While expanding, spray foam adheres to and seals just about any clean, dry surface with which it comes into contact. Medium-density spray foam can be an air barrier material at 1-in. thick (possibly thinner, depending on the manufacturer). However, to maximize the benefits of continuous insulation as a thermal break, spray foam is almost always applied in thicknesses exceeding 1 inch.

With its ability to seal to adjacent materials and itself, it is ideal for exterior wall air barrier systems. While rigid foam boards can also be an air barrier material, every board joint must be sealed to make it a continuous air barrier across the wall. This is typically done with tapes, liquid flashings or fully adhered membranes over top. Not only can this be labour intensive, it can also increase the cost of construction due to additional material.

On the flip side, spray foam insulation is applied in one continuous layer, meaning joints are no longer a consideration. Confidence in the air barrier performance for the life of the building is improved with the removal of insulation joints that could one day leak air. Through-wall penetrations are easily sealed with spray foam as it adheres to their surfaces. In contrast, rigid foam boards could require tricky detailing and have sequencing issues, depending on the size and shape of the penetration. Complicated air barrier detailing of interior and exterior corners, dissimilar materials and tricky building shapes is a thing of the past with exterior, continuous spray foam insulation.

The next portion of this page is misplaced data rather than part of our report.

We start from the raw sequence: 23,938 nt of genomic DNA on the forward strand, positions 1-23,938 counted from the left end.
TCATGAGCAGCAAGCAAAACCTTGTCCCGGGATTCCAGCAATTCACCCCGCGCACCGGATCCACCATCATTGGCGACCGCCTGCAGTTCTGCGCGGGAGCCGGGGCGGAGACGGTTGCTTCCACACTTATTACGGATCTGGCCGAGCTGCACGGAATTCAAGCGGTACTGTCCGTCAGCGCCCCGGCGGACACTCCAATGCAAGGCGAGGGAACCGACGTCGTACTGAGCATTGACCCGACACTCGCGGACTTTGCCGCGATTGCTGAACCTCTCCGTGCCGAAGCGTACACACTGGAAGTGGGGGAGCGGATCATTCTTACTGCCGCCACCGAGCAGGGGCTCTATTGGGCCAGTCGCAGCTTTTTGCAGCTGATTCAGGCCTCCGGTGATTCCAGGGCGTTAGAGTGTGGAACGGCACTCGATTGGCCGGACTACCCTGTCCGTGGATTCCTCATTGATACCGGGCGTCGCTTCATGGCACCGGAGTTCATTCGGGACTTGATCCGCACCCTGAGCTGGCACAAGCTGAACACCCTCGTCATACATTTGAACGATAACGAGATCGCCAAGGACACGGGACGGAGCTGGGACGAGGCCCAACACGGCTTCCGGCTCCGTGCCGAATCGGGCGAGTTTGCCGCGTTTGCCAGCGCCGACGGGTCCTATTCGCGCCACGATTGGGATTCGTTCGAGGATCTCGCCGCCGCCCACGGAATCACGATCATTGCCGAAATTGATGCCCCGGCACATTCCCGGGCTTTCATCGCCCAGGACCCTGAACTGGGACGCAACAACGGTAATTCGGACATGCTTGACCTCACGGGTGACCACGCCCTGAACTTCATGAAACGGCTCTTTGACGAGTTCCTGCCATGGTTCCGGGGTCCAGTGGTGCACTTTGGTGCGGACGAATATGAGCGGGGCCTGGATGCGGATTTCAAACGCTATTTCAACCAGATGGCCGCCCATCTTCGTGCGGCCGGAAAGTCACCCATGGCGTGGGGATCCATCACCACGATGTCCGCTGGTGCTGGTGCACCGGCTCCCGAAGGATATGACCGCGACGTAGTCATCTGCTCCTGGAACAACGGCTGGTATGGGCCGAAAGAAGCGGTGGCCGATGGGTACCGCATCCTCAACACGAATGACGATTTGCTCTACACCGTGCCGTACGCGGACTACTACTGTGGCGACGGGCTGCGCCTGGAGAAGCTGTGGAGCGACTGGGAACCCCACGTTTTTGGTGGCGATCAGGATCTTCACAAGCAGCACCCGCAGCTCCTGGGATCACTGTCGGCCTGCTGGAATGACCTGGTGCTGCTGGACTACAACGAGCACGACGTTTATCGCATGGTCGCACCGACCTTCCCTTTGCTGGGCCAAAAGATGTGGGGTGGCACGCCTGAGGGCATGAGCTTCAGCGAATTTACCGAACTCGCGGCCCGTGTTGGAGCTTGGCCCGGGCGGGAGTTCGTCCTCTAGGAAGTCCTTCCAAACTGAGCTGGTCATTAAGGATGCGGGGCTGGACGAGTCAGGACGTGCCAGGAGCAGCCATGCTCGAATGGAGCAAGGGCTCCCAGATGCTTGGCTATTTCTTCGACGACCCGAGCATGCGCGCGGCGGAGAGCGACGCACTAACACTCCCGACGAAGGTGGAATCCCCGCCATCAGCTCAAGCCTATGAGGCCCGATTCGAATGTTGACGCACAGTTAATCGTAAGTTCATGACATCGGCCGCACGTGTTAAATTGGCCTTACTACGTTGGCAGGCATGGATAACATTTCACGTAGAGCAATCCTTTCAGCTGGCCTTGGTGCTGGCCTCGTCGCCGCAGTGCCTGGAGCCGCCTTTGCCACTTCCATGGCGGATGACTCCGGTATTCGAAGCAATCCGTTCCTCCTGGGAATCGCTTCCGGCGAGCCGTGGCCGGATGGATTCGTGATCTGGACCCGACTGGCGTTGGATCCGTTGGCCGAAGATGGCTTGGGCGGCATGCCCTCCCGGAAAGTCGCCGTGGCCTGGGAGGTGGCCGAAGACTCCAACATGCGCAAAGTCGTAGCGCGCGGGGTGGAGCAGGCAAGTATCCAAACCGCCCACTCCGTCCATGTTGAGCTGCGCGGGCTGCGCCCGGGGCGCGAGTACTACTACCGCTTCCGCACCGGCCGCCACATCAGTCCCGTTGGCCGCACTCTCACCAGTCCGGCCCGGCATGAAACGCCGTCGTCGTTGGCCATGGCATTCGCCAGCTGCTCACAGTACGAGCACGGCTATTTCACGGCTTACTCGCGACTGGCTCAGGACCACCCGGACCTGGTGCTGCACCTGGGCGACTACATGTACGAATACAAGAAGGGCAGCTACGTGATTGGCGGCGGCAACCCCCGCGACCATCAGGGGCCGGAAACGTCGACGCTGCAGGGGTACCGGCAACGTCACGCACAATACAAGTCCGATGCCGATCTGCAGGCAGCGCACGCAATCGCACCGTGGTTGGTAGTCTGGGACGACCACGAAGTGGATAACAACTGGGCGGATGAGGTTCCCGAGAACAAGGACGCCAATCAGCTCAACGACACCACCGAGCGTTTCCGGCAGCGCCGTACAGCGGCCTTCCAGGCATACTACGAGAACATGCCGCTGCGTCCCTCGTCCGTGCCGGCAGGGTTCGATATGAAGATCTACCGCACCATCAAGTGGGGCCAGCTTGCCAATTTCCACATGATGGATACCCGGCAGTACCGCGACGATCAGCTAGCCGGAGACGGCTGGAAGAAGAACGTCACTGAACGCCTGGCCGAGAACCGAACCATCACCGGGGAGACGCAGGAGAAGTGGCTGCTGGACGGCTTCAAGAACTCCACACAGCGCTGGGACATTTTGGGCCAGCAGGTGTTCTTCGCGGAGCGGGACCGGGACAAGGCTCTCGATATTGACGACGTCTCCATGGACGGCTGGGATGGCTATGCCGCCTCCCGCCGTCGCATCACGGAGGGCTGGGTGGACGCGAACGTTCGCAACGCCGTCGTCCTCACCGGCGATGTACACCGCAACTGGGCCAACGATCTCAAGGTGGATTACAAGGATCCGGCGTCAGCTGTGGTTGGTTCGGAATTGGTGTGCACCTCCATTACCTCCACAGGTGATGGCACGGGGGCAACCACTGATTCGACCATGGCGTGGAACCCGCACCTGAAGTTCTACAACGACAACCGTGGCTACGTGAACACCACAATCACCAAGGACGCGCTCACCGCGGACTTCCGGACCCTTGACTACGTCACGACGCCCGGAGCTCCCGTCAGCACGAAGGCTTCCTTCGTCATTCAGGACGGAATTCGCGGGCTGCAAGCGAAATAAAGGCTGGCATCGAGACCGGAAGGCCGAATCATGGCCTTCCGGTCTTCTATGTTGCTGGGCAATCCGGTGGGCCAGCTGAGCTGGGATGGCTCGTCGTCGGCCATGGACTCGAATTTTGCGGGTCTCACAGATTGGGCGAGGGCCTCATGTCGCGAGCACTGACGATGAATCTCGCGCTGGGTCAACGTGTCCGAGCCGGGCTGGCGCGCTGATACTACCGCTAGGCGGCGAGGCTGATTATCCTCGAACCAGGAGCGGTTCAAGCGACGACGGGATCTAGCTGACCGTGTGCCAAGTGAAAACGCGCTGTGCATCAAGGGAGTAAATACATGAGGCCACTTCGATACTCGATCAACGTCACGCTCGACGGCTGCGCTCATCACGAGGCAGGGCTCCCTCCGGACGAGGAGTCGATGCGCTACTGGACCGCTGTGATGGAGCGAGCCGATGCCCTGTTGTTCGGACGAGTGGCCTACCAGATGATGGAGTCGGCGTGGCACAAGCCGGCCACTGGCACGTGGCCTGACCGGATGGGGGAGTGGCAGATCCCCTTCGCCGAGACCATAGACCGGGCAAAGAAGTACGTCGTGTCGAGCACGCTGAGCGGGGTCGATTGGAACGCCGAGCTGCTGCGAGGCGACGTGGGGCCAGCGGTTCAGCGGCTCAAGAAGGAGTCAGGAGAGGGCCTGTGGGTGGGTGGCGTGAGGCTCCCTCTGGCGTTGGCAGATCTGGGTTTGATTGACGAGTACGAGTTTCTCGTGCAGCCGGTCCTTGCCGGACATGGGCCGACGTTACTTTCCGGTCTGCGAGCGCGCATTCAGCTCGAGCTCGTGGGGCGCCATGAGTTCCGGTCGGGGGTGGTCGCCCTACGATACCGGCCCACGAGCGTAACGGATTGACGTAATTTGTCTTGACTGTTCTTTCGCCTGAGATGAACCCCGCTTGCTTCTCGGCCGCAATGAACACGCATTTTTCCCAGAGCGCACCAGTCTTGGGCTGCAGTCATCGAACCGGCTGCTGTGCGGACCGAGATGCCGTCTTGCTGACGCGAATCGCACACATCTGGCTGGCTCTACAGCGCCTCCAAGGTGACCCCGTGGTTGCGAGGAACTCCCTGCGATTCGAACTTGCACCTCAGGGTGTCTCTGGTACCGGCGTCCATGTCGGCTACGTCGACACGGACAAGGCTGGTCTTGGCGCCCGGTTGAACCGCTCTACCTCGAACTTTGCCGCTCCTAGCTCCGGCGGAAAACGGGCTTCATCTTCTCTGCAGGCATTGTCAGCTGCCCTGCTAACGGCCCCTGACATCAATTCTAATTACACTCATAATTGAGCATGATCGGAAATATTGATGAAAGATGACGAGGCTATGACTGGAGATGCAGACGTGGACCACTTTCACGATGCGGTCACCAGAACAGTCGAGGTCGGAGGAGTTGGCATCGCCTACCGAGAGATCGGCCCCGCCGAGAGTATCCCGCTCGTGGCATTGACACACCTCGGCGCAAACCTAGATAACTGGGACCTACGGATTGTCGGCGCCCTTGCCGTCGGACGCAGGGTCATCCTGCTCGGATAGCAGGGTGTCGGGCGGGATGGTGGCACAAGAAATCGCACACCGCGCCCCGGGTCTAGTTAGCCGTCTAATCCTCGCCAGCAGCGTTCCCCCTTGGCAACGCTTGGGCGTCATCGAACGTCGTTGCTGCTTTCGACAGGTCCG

Medium-density spray foam insulation used as an air barrier on the exterior of the wall can also perform as the building’s water-resistive barrier (WRB). The foam develops a hardened, almost glossy, exterior shell once cured. The surface of this shell is an excellent drainage plane for repelling liquid water. Since the spray foam eliminates joints altogether, water is unable to find its way into the building. Rigid foam can also serve as the building’s WRB, with the foil-faced variety being the most common type. They can perform quite well in this capacity but, again, there are those pesky joints.